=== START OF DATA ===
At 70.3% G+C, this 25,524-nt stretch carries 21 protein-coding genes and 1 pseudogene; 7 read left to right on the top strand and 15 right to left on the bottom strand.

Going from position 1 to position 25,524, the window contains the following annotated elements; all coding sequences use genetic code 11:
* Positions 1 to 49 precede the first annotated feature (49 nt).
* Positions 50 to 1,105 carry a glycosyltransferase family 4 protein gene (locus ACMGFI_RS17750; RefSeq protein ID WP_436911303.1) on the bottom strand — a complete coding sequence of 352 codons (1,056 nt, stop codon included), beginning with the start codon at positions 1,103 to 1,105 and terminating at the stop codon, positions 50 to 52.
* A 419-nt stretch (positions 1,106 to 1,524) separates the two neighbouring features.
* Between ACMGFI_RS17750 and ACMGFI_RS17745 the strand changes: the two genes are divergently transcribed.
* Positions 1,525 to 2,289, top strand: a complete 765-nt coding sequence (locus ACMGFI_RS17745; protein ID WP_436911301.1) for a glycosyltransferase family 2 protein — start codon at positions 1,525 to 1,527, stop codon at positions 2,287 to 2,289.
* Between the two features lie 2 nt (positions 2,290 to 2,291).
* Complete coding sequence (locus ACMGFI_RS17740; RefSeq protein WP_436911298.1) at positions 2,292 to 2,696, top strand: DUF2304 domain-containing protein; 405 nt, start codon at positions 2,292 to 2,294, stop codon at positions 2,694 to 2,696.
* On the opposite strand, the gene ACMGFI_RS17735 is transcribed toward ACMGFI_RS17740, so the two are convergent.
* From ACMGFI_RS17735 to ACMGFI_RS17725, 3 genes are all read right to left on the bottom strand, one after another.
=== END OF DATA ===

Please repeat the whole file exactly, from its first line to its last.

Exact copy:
At 70.3% G+C, this 25,524-nt stretch carries 21 protein-coding genes and 1 pseudogene; 7 read left to right on the top strand and 15 right to left on the bottom strand.

Going from position 1 to position 25,524, the window contains the following annotated elements; all coding sequences use genetic code 11:
* Positions 1 to 49 precede the first annotated feature (49 nt).
* Positions 50 to 1,105 carry a glycosyltransferase family 4 protein gene (locus ACMGFI_RS17750; RefSeq protein ID WP_436911303.1) on the bottom strand — a complete coding sequence of 352 codons (1,056 nt, stop codon included), beginning with the start codon at positions 1,103 to 1,105 and terminating at the stop codon, positions 50 to 52.
* A 419-nt stretch (positions 1,106 to 1,524) separates the two neighbouring features.
* Between ACMGFI_RS17750 and ACMGFI_RS17745 the strand changes: the two genes are divergently transcribed.
* Positions 1,525 to 2,289, top strand: a complete 765-nt coding sequence (locus ACMGFI_RS17745; protein ID WP_436911301.1) for a glycosyltransferase family 2 protein — start codon at positions 1,525 to 1,527, stop codon at positions 2,287 to 2,289.
* Between the two features lie 2 nt (positions 2,290 to 2,291).
* Complete coding sequence (locus ACMGFI_RS17740; RefSeq protein WP_436911298.1) at positions 2,292 to 2,696, top strand: DUF2304 domain-containing protein; 405 nt, start codon at positions 2,292 to 2,294, stop codon at positions 2,694 to 2,696.
* On the opposite strand, the gene ACMGFI_RS17735 is transcribed toward ACMGFI_RS17740, so the two are convergent.
* From ACMGFI_RS17735 to ACMGFI_RS17725, 3 genes are all read right to left on the bottom strand, one after another.